National Magazine Award winners Noémi Mercier and Alec Castonguay spent months investigating and writing this story for L’actualité, and it was the only nominee to receive 2 gold medals at the 2015 National Magazine Awards. The story was translated and republished in Maclean’s. Read the original French; read the English translation.

It took a shy, but courageous, Aboriginal teenager to finally put a stop to Wilks’s behaviour. In December 2009, 17-year-old Robbie Williams walked out of Wilks’s examination room in tears and called the police. A long list of victims followed her example. “I knew something wasn’t right as soon as I walked in the room. You wanna meet the right procedures and everything, so I followed through with everything he got me to do. For a long time after that I couldn’t even look at myself in the mirror. He made me feel worthless.”

Bonus reads: The silver medallist in Politics & Public Interest is Jake Macdonald’s “The Cost of Freedom” (Report on Business), which looks at the future of prairie agriculture following the dismantling of the Canadian Wheat Board.

The silver medallist in Investigative Reporting is Joe Castaldo’s riveting story for Canadian Business titled “The Entirely True Tale of the Man Who Had an Idea, Borrowed a Boat from Neil Young, Dumped Iron in the Ocean, Angered the Vatican, Ticked Off the United Nations, and Tore a Small Town Apart—Just to Make Some Salmon Happy.”

 

Water Upon the Earth

Category: Essays
Author: Andrea Bennett
Magazine: Maisonneuve

“I am going to put an end to all people,” God says, “for the Earth is filled with violence because of them.”

Synopsis: Nearly half of Canadians believe that humans and dinosaurs co-existed, and many of these believers subscribe to one or another version of Christian Biblical literalism which holds that geological, paleontological and anthropological time that science measures in millions or even billions of years in fact is measured in mere thousands since the time God created the Earth in six days.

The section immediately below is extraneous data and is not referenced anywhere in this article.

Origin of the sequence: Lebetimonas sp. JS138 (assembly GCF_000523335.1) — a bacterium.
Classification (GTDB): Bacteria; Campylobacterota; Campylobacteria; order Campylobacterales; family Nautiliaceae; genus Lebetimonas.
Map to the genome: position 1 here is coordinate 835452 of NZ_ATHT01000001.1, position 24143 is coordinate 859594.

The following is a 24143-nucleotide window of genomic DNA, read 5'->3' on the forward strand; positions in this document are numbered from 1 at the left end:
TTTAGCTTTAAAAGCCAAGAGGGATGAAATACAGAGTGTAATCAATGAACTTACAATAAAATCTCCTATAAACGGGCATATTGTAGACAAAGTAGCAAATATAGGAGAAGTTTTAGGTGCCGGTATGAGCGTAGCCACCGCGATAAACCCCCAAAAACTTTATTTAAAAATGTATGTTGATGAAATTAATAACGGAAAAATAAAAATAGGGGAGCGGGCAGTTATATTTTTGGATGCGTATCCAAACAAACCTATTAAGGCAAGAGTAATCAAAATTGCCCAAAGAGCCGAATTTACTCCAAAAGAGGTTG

National Magazine Award winner Andrea Bennett takes an inquisitive road trip to the Big Valley Creation Science Museum in central Alberta—harrowingly coincidental to the near-apocalyptic deluge which flooded much of that province in June of 2013—getting to know some of the adherents to and critics of the Young Earth Creationism movement, and reflecting on the parallel (and sometimes intersecting) historical gazes of science and faith. Read the story.

Henderson himself grew up in what he describes as a “rather strict” Presbyterian household—grace at every meal, church on Sunday, Bible reading in the afternoons at his grandmother’s. When he was fifteen, he began to see some contradictions between his faith and science. “Strangely,” he said, “my dad bought me this book called The Evidence for Evolution. When he gave it to me, he said, ‘Now I don’t want you to believe everything in this book.’”

Bonus read: The silver medallist in Essays is Jody Smiling’s “Through the Rockies” (Prism International), a pristinely articulated meditation on the family road trip.

 

My Hitchhiker, the Parliament Hill Gunman

Category: Best Short Feature
Author: Michael Friscolanti
Magazine: Maclean’s

“Where are you going?” Bekkering asked. “Calgary,” answered the man. “This is your lucky day.”

Synopsis: The terrifying assault on Parliament last October was like a nightmare come true for many Canadians: 21st-century Islamic terrorism hitting home. For one Calgary man, an agricultural consultant named Harry Bekkering, the frenzy of national anxiety and media coverage eventually illuminated a familiar face: the Ottawa gunman was a taciturn, purportedly devout man to whom he’d given a well-meaning lift across the Rocky Mountains just a month earlier. As the country came to grips with the tragedy and its context, Bekkering came to realize that his unlikely passenger was not a true believer but a tragic, alienated figure in need of help; help he never got.

National Magazine Award winner Michael Friscolanti profiles Mr. Bekkering, reconstructing the voyage from Chilliwack to Calgary and his subject’s evolving observations about Michael Zehaf Bibeau. Read the story.

A month after the shooting, Bekkering still struggles with feelings of guilt. Should he have spotted a warning sign? Was Michael already planning his attack when he climbed into the truck? Or did his inability to secure a passport, either Libyan or Canadian, push him over the edge?

Bonus read: The silver medallist in Best Short Feature, Elizabeth Renzetti’s “Ayahuasca (Mis)Adventures” (ELLE Canada) needs little further introduction beyond the mention that ayahuasca is a hallucinogenic herbal brew reported to have divinatory properties.